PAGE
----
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Ubiquity, Volume 2000 Issue February, February 1 - February 28, 2000 | BY Michael Schrage 


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For men: Would you shave with a straight razor without using a mirror?

For women: Would you put on make-up for a party without using a mirror?

The ability to see oneself can be quite valuable. A well-placed mirror can be a magnificent medium for self-examination at mission-critical moments. Bloody throats and lipsticked teeth are self-inflicted wounds with little appeal.

These questions -- and their presumed answers -- help explain why I so strongly feel that much of the sturm und drang surrounding the challenge of digital privacy obscures a profound opportunity. To be sure, I don't care for Big Brothers monitoring my email or auditing my expense accounts online. I loathe the idea that being a hyperactive Netizen often means revealing more about myself than I prefer. But there's a vital distinction between what we choose to conceal from others and what we choose to hide from ourselves.

I have come to the conclusion that, in fact, digital media have become a powerful "mirror medium" for me that gives me the power to see myself in ways that were either unimaginable or impractical barely five years ago. The ability to sort through my email by keyword(s) or frequency of correspondence has given me insights into my priorities that would take a master therapist weeks to have uncovered. Tools for sorting through my cell phone traffic yields comparable value. Examining the past 30, 60 or 90 days of my schedule on my Sharp Wizard tells me all too much about how well -- and how poorly -- I manage time. Unlike my old Filofax, my Wizard can be dynamically interrogated and its confessions are often filled with counter-intuitive surprises. They provoke me.

So does the chance to see how prose in my proposals and columns evolves in the last seventy-two hours before a hard deadline. What rhetorical tics and tricks need to be exorcised? What thought patterns need further consideration? What's the difference between how I express myself now and three years ago? Where's the repetition? The novelty? Am I working faster or slower? Am I more or less productive?

The answers to every single one of those questions is barely more than 45 seconds away -- depending, of course, upon my curiosity and mood. My digital arsenal of silicon&software have effectively fused into a wilderness of virtual mirrors. I see myself -- or some aspect of myself -- with every casual glance and each studied stare. The important question morphs from "Do I like what I see?" to "How might improve what I see the next time I take a look?" A new self-awareness evokes a new self-consciousness. My life is now reflected in my "mirroware."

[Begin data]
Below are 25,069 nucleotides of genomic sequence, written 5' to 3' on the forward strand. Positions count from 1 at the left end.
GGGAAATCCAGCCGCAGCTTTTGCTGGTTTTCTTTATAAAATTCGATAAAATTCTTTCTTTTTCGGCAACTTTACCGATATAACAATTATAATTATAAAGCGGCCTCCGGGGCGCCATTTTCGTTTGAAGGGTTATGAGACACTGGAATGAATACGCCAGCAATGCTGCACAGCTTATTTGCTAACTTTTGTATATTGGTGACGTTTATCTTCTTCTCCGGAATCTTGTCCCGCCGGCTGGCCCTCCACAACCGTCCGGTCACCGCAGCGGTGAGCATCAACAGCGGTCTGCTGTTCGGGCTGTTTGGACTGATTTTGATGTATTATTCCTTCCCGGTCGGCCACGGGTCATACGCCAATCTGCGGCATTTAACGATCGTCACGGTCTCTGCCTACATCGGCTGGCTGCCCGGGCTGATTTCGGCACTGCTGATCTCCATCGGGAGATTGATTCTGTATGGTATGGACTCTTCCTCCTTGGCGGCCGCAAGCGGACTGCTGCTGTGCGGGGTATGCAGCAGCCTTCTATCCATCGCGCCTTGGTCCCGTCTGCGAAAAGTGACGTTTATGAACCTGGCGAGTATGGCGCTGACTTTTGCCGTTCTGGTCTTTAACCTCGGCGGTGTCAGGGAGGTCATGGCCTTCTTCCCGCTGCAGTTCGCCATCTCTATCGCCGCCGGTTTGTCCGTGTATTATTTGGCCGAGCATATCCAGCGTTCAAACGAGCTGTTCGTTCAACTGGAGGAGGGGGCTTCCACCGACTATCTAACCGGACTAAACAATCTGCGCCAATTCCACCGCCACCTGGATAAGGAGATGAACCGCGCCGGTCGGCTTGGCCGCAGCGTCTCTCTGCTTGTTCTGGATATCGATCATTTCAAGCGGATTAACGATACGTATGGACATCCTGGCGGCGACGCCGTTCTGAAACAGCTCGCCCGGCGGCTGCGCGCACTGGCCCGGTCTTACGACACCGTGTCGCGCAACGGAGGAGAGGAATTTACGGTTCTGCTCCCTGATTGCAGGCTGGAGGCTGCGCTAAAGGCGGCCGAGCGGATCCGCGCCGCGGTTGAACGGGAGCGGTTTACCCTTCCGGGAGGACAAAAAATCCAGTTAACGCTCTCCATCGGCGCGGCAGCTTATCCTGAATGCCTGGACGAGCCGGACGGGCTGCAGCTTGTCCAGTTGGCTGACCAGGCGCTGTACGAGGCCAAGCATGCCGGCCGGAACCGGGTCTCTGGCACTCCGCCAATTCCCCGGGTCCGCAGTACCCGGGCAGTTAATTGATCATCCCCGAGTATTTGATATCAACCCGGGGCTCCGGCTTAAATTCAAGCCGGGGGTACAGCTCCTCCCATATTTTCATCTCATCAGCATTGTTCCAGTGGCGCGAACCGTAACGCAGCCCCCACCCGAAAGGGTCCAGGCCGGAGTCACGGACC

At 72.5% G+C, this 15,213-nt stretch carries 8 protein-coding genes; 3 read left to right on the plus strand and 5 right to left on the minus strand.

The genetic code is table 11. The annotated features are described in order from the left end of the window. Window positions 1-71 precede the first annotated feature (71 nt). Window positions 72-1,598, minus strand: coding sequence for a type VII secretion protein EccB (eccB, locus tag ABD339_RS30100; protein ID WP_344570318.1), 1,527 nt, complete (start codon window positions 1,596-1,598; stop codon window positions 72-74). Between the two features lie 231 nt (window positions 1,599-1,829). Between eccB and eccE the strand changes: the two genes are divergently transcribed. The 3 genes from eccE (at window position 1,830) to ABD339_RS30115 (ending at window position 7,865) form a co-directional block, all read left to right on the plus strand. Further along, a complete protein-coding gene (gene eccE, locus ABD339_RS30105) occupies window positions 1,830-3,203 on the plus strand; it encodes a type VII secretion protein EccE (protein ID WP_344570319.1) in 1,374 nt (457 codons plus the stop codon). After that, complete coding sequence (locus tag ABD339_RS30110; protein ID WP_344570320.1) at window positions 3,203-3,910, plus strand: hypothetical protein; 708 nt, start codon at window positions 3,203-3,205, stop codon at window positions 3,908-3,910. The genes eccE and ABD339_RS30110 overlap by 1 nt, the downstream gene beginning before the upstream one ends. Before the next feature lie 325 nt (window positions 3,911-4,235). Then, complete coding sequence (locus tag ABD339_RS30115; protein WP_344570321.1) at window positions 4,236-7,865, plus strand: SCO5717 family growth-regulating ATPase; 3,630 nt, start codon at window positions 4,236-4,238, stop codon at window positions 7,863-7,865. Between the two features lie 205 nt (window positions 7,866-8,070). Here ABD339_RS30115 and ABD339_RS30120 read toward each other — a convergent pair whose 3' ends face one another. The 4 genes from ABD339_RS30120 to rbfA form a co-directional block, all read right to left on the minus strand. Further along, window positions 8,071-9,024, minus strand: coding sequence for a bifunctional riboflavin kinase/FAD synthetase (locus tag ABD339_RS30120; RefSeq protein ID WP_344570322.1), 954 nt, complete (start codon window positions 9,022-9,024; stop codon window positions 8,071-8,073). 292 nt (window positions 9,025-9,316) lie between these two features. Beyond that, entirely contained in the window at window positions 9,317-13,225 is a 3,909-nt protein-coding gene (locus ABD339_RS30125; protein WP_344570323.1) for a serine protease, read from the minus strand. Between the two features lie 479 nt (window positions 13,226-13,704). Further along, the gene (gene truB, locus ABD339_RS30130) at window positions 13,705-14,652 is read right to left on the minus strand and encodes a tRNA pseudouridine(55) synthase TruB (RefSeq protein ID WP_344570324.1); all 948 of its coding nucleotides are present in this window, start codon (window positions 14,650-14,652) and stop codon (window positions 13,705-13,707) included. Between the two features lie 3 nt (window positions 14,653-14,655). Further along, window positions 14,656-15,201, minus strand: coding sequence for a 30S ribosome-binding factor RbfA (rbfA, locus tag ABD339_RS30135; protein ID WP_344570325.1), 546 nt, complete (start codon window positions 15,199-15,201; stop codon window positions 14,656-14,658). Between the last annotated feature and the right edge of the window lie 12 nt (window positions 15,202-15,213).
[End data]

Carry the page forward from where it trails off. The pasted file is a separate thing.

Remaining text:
For people into self improvement, "mirrorware" offers an unprecedented opportunity for self-knowledge. As the Greek philosopher Thales Suggested thousands of years ago, "Know thyself!" Increasingly, our inefficiencies and ineffectiveness are less a function of our ignorance than our choosing to be ignorant. The ongoing explosion of mirrorware technologies has made self-ignorance as much a choice as self-knowledge. What we choose not to know about ourselves is ultimately as revealing and important as what we choose to know.

Obviously, there's a difference between using a mirror to avoid cutting oneself with a razor, and strategically planning a new round of cosmetic surgery -- just as there's a difference between using mirrorware to monitor cliches and using it to bask in the egomaniacal glow of one's own perceived wit. No doubt, mirrorware will inbreed unhealthy broods of digital Narcissists as surely as it fosters cults and cultures of relentless self-improvement. Mirroware will inevitably become the "introspection infrastructures" for the individuals and institutions who believe self-knowledge is essential to innovation and insight. It will be just as fascinating to see who embraces mirrorware media as who emphatically reject them.

Yes, privacy matters. But I find the secrets one keeps from oneself to be more revealing and profound than the secrets we keep from others. The most personally important privacy issues in digital technologies over time will likely revolve around mirrorware rather than "who has access to what" on the Net. The idea that the Internet and all the technologies jacked and hacked into it may be more of a mirror into ourselves than a lens into others isn't just a trend; it's a destiny.

A co-director of the MIT Media Lab's eMarkets Initiative, Michael Schrage is author of "Serious Play" just published by the Harvard Business School Press.


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